• Uma: “Certainly you have read the words of the Holy Book that foretell your rejection of me, they sound like this: ‘The rock that the house builders cast away, That was the rock that became the main foundation-stone.” (Source: Uma Back Translation)
  • Yakan: “Isa asked them, he said, ‘Have you not read this verse written in the holy-book, saying, ‘The stone that was rejected by the experts making the stone house, because they thought-mistakenly that it was of no use, now that one is the stone that has ultimate usefulness.” (Source: Yakan Back Translation)
  • Western Bukidnon Manobo: “Then Jesus said again, ‘Surely you’ve read the written word of God which says, ‘The stone for building the store house, the carpenters rejected it for they supposed that it was no good. But this stone has now become the only stone to make the house strong.” (Source: Western Bukidnon Manobo Back Translation)
  • Kankanaey: “Surely he will go indeed and kill them so that he will then cause-what was planted -to-be-taken-care-of by other people. Why don’t you understand what God caused-to-be-written which says, ‘The stone that was rejected by the one-building a house, that’s what God turned-into the most-valuable stone which makes-firm/sturdy the house.” (Source: Kankanaey Back Translation)
  • Tagbanwa: “And then Jesus asked, ‘Haven’t you yet read this which was said there in the written word of God which says, ‘The rock which was not acceptable to the house builders, that’s what was used as the main-support of the house.” (Source: Tagbanwa Back Translation)

formal pronoun: Jesus addressing religious leaders

Like many languages (but unlike Greek or Hebrew or English), Tuvan uses a formal vs. informal 2nd person pronoun (a familiar vs. a respectful “you”). Unlike other languages that have this feature, however, the translators of the Tuvan Bible have attempted to be very consistent in using the different forms of address in every case a 2nd person pronoun has to be used in the translation of the biblical text.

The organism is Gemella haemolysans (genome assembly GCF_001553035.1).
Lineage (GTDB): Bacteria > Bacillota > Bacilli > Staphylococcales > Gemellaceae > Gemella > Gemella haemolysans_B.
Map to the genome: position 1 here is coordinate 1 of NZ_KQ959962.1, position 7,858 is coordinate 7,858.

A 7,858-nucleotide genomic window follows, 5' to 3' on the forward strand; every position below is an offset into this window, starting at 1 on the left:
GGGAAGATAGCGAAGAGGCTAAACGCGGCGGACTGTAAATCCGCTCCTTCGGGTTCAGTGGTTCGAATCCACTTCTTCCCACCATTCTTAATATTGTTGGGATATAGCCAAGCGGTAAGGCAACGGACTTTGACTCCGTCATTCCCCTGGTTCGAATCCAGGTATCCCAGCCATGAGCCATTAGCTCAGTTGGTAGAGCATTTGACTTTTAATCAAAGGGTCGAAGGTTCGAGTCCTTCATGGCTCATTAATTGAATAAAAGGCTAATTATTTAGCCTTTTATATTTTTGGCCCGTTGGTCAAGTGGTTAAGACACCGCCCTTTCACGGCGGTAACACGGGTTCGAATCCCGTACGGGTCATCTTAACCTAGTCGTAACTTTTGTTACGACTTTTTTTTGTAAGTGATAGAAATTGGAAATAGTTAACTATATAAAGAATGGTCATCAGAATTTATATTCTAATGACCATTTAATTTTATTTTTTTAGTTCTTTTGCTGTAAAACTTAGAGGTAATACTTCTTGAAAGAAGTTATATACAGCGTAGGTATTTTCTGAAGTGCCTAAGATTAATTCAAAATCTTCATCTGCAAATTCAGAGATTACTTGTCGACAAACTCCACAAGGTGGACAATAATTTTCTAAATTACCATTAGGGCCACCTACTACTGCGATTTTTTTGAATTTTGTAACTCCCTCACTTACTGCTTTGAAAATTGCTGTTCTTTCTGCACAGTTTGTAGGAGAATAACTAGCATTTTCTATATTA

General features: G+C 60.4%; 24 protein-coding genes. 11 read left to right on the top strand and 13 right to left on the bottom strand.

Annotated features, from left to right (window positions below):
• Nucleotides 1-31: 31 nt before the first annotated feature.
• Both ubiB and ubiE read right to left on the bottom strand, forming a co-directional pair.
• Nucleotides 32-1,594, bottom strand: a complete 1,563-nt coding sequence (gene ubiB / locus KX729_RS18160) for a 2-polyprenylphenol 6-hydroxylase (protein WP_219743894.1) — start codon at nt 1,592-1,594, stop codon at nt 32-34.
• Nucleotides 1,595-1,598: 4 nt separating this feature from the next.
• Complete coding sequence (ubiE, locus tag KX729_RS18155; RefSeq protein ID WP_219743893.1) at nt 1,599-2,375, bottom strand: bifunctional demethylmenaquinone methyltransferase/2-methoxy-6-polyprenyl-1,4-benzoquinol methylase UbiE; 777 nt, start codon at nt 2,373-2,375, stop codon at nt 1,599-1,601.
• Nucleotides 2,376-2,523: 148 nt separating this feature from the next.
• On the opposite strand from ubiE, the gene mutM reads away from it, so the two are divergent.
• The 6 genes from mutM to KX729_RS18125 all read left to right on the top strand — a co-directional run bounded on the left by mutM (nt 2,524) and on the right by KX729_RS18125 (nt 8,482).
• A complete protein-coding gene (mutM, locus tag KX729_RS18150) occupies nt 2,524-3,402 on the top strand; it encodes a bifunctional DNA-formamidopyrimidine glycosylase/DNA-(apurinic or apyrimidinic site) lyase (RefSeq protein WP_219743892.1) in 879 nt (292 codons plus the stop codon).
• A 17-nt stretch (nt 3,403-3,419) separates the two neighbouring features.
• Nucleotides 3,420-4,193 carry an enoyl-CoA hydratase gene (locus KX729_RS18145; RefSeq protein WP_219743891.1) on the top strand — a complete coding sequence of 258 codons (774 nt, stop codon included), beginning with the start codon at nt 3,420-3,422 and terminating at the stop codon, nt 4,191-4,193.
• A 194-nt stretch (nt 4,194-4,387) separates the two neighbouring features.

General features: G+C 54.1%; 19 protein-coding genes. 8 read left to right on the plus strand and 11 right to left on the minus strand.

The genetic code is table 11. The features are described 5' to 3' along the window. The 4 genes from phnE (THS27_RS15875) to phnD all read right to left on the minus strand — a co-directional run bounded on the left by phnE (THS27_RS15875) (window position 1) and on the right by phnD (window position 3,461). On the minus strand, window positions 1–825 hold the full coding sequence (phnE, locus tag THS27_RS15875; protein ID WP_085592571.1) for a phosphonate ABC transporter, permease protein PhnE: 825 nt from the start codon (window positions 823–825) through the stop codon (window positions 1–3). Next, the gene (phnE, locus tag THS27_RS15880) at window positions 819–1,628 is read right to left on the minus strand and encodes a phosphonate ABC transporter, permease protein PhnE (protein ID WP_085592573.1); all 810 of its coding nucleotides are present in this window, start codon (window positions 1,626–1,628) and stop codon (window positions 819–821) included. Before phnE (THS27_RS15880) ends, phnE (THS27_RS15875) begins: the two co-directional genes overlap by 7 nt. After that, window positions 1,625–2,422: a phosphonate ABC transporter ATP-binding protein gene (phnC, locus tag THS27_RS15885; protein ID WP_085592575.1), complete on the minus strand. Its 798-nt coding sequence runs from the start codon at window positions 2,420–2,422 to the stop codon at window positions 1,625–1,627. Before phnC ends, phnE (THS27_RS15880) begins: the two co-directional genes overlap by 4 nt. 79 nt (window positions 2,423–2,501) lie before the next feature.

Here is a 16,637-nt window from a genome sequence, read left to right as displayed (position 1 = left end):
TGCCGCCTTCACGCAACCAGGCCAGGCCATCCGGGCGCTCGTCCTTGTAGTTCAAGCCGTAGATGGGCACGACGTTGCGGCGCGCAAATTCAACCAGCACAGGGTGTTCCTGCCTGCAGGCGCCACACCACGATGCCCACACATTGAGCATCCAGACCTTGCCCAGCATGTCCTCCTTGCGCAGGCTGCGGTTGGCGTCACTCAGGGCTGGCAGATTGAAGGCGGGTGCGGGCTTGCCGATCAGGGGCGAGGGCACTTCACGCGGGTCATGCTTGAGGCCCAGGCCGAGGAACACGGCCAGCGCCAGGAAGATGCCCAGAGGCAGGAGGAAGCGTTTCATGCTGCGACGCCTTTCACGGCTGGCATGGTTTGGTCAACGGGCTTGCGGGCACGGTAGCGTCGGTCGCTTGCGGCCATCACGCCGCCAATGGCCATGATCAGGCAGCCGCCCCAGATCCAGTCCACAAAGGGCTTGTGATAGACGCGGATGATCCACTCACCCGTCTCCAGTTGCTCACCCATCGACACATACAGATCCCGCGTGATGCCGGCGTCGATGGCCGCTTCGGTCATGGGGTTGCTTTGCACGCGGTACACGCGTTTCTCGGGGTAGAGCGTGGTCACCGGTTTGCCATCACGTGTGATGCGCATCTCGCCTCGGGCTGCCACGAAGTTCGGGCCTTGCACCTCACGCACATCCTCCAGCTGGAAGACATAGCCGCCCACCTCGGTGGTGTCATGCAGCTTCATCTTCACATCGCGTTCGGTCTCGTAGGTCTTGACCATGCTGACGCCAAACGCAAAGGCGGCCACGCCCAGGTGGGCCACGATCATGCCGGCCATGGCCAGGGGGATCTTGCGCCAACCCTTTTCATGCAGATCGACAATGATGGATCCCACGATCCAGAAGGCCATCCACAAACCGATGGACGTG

As Voinov shows in Pronominal Theology in Translating the Gospels (in: The Bible Translator 2002, p. 210ff.), the choice to use either of the pronouns many times involved theological judgment. While the formal pronoun can signal personal distance or a social/power distance between the speaker and addressee, the informal pronoun can indicate familiarity or social/power equality between speaker and addressee.

Here, Jesus is addressing religious leaders with the formal pronoun, showing respect. Compare that with the typical address with the informal pronoun of the religious leaders.

The only two exceptions to this are Luke 7:40/43 and 10:26 where Jesus uses the informal pronoun as a response to the sycophantic use of the formal pronoun by the religious leaders (see formal pronoun: religious leaders addressing Jesus).

In most Dutch translations, the same distinctions are made, with the exception of Luke 10:26 where Jesus is using the formal pronoun.